Friday, May 17, 2013
Recap of National Stuttering Awareness Week Hangout on Air
To celebrate National Stuttering Awareness Week, Stutter Social broadcasted a Hangout on Air yesterday, featuring a panel of participants from across the international stuttering community, to raise awareness.
Participants included folks who stutter from Canada, the United States and India.
Debbie Horovitch from Toronto, and someone who doesn’t stutter, also joined the fun to learn more about stuttering. “I really don’t have a lot of awareness around it," Horovitch said. "I don’t know what it is. I don’t know what causes it.”
“The purpose of this Hangout is to raise awareness about stuttering,” said Stutter Social co-founder David Resnick, from Los Angeles, as he kicked off the Hangout. “There are a lot of misconceptions out there because people are either misinformed or under-informed. They haven’t ever spoken to someone who stutters. This is an opportunity for people who stutter and don’t stutter alike to ask questions, to learn, share experiences and knowledge.”
Topics included what stuttering is, how it feels like, eye contact, and common myths and misconceptions around stuttering.
Pamela Mertz, a participant from New York, defined stuttering as “the involuntary disruption of the normal flow of speech,” which can manifest itself in different ways for each person.
Mertz’s stuttering manifests itself in terms of repetitions, prolongations and blocks (when words don’t come out), she says. “It’s definitely involuntary and I think it’s important to note that because it’s not our fault. It’s not something that we’re to blame for. It’s just the way that we speak. It’s a different form of communication.”
In terms of what it feels like, Resnick said it’s like a “disconnect between the mechanism that is formulating speech and thoughts, and the mechanism that gets the word out. It’s as though someone put a cement wall in there and I’ve got to pull it down every time it comes up. It takes a lot of energy. Stuttering can be exhausting.”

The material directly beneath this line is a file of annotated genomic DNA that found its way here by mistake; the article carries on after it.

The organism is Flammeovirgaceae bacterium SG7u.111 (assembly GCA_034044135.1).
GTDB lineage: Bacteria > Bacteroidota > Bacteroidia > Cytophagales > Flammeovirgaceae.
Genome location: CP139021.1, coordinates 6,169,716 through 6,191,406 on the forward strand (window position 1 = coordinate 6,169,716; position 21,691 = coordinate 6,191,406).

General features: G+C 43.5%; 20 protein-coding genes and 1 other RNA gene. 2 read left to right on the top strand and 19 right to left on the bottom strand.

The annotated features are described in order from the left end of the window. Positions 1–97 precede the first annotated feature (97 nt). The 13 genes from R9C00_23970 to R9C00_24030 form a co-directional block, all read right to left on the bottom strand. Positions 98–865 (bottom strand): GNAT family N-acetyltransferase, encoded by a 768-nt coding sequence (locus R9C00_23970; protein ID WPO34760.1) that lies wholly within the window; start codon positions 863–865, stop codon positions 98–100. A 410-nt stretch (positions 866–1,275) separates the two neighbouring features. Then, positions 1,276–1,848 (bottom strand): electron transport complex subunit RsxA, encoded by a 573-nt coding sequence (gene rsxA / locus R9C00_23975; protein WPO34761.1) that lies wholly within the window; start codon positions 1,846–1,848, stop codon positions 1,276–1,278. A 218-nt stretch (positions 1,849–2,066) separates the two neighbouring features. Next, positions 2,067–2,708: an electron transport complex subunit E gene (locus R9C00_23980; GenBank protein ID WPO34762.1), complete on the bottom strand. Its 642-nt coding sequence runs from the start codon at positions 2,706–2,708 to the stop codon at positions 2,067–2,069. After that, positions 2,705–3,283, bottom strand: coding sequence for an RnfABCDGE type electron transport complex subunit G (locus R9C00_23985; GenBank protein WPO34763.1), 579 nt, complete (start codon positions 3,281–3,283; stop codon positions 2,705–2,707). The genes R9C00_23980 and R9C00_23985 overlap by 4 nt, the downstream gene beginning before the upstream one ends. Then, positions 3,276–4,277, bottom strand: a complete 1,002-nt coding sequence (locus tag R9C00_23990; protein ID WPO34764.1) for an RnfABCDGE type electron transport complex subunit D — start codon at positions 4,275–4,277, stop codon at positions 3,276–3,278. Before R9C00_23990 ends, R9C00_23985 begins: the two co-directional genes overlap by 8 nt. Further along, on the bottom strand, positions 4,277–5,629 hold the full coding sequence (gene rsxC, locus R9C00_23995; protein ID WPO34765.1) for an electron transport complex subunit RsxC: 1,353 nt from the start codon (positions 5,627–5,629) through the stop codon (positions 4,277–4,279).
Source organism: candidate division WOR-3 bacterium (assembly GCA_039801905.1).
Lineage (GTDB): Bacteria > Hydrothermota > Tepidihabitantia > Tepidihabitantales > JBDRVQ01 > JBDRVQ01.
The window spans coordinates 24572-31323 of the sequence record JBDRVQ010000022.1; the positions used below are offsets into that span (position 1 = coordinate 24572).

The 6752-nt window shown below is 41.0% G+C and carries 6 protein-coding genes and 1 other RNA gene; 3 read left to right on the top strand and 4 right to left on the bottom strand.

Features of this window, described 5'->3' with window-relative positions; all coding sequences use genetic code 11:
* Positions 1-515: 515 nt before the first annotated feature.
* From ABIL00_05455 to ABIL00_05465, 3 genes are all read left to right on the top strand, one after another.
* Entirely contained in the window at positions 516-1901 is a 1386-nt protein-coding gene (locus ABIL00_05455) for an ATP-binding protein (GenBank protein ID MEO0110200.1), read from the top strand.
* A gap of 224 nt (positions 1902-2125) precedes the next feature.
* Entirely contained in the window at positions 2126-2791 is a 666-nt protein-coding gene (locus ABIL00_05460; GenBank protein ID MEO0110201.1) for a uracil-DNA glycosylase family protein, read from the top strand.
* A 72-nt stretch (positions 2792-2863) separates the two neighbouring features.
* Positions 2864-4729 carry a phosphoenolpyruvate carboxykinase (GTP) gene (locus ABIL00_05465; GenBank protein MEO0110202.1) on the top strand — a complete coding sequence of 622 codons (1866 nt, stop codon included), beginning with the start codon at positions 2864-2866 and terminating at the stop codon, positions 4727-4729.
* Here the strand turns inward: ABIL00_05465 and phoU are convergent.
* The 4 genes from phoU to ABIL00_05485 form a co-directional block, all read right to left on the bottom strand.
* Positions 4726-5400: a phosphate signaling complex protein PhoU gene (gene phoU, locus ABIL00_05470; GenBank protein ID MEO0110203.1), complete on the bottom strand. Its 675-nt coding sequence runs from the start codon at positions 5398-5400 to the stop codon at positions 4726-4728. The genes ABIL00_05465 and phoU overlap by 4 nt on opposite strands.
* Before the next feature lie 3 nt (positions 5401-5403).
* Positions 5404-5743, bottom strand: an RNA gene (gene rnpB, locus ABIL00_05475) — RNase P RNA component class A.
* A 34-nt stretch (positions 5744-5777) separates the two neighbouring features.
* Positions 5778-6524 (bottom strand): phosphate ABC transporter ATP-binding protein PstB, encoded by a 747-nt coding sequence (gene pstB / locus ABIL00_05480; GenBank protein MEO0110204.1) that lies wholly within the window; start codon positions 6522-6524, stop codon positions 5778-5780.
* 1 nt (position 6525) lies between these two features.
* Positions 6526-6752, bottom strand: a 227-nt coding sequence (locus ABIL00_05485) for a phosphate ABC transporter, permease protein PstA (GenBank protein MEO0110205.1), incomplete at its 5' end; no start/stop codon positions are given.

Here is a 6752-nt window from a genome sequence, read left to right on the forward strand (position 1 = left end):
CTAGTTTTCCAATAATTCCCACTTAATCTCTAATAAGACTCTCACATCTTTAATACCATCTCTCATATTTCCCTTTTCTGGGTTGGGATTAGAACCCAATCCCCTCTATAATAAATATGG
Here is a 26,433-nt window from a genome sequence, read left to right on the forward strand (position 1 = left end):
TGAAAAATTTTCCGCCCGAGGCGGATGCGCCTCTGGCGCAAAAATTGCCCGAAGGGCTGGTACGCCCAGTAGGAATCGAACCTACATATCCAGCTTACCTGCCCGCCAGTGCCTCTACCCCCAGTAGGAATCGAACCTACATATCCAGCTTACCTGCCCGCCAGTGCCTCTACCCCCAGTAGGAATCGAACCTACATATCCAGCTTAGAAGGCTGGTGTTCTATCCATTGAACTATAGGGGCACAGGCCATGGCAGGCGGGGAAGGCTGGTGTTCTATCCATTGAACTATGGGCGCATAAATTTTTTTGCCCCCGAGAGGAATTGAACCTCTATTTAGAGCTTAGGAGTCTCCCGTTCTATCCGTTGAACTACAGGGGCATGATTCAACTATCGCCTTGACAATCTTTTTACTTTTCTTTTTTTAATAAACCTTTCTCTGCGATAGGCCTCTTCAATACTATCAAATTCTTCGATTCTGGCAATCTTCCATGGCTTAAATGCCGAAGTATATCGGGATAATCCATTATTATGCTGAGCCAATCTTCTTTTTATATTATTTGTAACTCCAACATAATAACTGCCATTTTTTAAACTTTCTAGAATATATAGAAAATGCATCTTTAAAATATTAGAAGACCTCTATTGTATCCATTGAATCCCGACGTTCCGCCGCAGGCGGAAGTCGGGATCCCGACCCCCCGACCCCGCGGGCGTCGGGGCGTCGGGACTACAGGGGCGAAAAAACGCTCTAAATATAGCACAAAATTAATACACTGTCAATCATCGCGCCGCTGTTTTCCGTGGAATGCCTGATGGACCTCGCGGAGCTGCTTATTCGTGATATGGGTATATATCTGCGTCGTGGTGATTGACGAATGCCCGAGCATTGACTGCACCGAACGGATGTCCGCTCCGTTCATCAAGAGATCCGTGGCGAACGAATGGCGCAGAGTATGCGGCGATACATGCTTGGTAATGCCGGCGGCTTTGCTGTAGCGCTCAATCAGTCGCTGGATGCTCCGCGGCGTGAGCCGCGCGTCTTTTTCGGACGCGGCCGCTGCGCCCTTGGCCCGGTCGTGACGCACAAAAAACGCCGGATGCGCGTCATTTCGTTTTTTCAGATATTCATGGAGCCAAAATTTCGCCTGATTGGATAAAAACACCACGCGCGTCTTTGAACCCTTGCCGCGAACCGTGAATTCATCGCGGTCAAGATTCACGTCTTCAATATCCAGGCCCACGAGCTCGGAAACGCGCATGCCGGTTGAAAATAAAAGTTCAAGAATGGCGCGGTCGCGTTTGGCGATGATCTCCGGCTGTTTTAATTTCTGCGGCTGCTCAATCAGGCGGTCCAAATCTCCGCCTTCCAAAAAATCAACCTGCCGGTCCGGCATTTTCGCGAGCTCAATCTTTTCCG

Stutter Social co-founder Mitchell Trichon, also from New York, likened stuttering to an iceberg. While stuttering involves repetitions, prolongations and blocks, that’s only what we see, he says. There’s also what’s under the surface – the emotions, which can include embarrassment, shame or guilt. “Stuttering can be disabling,” he said. “However, it doesn’t have to be. I’ve seen people with severe stutters be great communicators. It’s important to realize that.”
Participants also chatted about maintaining eye contact while stuttering. "I realized how very intimate it is to be speaking to someone and looking at them in the eye and stuttering," Resnick said.
While it can be a challenge, Trichon offered another reason why folks who stutter often lose eye contact: privacy. "I've heard stuttering described as a feeling of being naked in front of someone and the person is giving them their privacy while that happens," he said.
As stuttering is shrouded in mystery, there are many myths about the causes of stuttering, which, as Resnick says, can include being nervous or not knowing what we want to say.
For instance, Dustin Linkins, a participant from Fort Myers, Florida, said stuttering may be viewed as a sign of weakness. “As a police officer prior to my current job, I would stutter on a traffic stop. People would ask me, ‘are you talking that way because you’re scared of me?’ I would say, ‘I’ve been stuttering since I was five years old. You really don’t scare me.’”
Mertz said it’s important for people to realize that they can reframe stuttering as a strength. “Stuttering can make you memorable. People know who I am , where I work because I’m the one that stutters. For a while, that was not what I wanted to be perceived as. Now I can look at with ‘God, they know who I am! They remember who I am!’ That can be be a real strength in today’s world.”
The Hangout is available for viewing on YouTube and is embedded above.